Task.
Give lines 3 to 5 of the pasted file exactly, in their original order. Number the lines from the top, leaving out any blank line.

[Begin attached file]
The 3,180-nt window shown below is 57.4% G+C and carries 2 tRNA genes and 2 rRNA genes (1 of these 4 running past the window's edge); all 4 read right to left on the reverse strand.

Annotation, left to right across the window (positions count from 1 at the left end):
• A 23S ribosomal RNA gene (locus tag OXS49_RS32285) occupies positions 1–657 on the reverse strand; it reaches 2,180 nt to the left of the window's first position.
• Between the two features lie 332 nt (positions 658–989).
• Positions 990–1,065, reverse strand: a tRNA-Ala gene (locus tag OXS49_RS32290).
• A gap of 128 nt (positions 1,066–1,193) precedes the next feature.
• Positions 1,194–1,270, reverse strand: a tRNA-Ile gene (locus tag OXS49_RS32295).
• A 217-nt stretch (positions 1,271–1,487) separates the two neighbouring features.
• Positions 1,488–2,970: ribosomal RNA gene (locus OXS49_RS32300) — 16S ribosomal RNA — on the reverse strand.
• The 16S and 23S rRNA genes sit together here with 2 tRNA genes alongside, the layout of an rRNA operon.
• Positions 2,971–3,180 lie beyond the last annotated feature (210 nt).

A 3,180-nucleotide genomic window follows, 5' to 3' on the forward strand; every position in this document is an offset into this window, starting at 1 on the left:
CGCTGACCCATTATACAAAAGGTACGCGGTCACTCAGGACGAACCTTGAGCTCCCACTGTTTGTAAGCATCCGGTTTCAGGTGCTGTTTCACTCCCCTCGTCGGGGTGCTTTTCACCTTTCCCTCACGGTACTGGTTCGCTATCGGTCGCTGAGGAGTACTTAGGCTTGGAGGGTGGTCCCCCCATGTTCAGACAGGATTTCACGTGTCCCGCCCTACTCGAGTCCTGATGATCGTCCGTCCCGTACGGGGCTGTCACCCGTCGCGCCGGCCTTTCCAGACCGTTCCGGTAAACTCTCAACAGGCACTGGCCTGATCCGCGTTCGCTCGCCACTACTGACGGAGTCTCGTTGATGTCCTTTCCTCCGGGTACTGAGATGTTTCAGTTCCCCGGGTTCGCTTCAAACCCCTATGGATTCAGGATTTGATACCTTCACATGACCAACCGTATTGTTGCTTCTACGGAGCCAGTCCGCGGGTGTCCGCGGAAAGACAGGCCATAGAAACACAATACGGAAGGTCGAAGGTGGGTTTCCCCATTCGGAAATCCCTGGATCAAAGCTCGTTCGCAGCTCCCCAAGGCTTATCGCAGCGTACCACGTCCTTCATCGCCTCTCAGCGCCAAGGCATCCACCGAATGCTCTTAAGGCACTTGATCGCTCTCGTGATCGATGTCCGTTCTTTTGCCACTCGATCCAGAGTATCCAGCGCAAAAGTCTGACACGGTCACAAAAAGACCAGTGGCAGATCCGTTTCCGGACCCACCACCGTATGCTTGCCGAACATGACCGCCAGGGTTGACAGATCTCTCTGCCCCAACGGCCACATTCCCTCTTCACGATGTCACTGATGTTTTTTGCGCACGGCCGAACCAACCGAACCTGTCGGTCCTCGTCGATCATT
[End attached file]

• A 23S ribosomal RNA gene (locus tag OXS49_RS32285) occupies positions 1–657 on the reverse strand; it reaches 2,180 nt to the left of the window's first position.
• Between the two features lie 332 nt (positions 658–989).
• Positions 990–1,065, reverse strand: a tRNA-Ala gene (locus tag OXS49_RS32290).